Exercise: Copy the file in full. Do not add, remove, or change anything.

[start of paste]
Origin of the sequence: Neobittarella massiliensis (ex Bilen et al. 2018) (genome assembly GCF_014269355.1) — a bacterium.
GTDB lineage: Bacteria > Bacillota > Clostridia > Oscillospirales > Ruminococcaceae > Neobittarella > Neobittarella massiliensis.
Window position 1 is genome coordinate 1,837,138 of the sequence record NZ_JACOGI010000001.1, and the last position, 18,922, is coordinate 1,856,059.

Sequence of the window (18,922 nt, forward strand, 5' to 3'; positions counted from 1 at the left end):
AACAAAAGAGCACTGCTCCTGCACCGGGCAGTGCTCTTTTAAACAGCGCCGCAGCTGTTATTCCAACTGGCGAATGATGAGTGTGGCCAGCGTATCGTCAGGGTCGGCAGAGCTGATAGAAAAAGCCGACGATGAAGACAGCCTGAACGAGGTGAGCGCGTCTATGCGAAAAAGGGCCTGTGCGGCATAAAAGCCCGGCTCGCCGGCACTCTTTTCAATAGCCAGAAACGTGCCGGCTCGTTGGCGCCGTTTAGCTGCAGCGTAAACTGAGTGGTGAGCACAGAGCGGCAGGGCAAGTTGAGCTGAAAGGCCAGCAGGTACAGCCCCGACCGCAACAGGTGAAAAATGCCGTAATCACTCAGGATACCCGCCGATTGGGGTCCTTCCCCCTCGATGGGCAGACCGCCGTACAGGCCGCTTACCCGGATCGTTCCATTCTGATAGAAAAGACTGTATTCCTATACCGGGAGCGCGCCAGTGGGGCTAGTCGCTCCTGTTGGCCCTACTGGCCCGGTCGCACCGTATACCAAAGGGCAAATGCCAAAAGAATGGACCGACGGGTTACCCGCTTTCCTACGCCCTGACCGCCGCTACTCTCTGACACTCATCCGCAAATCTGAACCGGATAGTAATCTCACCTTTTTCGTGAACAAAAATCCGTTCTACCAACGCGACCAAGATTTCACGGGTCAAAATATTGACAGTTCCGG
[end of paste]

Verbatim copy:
Origin of the sequence: Neobittarella massiliensis (ex Bilen et al. 2018) (genome assembly GCF_014269355.1) — a bacterium.
GTDB lineage: Bacteria > Bacillota > Clostridia > Oscillospirales > Ruminococcaceae > Neobittarella > Neobittarella massiliensis.
Window position 1 is genome coordinate 1,837,138 of the sequence record NZ_JACOGI010000001.1, and the last position, 18,922, is coordinate 1,856,059.

Sequence of the window (18,922 nt, forward strand, 5' to 3'; positions counted from 1 at the left end):
AACAAAAGAGCACTGCTCCTGCACCGGGCAGTGCTCTTTTAAACAGCGCCGCAGCTGTTATTCCAACTGGCGAATGATGAGTGTGGCCAGCGTATCGTCAGGGTCGGCAGAGCTGATAGAAAAAGCCGACGATGAAGACAGCCTGAACGAGGTGAGCGCGTCTATGCGAAAAAGGGCCTGTGCGGCATAAAAGCCCGGCTCGCCGGCACTCTTTTCAATAGCCAGAAACGTGCCGGCTCGTTGGCGCCGTTTAGCTGCAGCGTAAACTGAGTGGTGAGCACAGAGCGGCAGGGCAAGTTGAGCTGAAAGGCCAGCAGGTACAGCCCCGACCGCAACAGGTGAAAAATGCCGTAATCACTCAGGATACCCGCCGATTGGGGTCCTTCCCCCTCGATGGGCAGACCGCCGTACAGGCCGCTTACCCGGATCGTTCCATTCTGATAGAAAAGACTGTATTCCTATACCGGGAGCGCGCCAGTGGGGCTAGTCGCTCCTGTTGGCCCTACTGGCCCGGTCGCACCGTATACCAAAGGGCAAATGCCAAAAGAATGGACCGACGGGTTACCCGCTTTCCTACGCCCTGACCGCCGCTACTCTCTGACACTCATCCGCAAATCTGAACCGGATAGTAATCTCACCTTTTTCGTGAACAAAAATCCGTTCTACCAACGCGACCAAGATTTCACGGGTCAAAATATTGACAGTTCCGG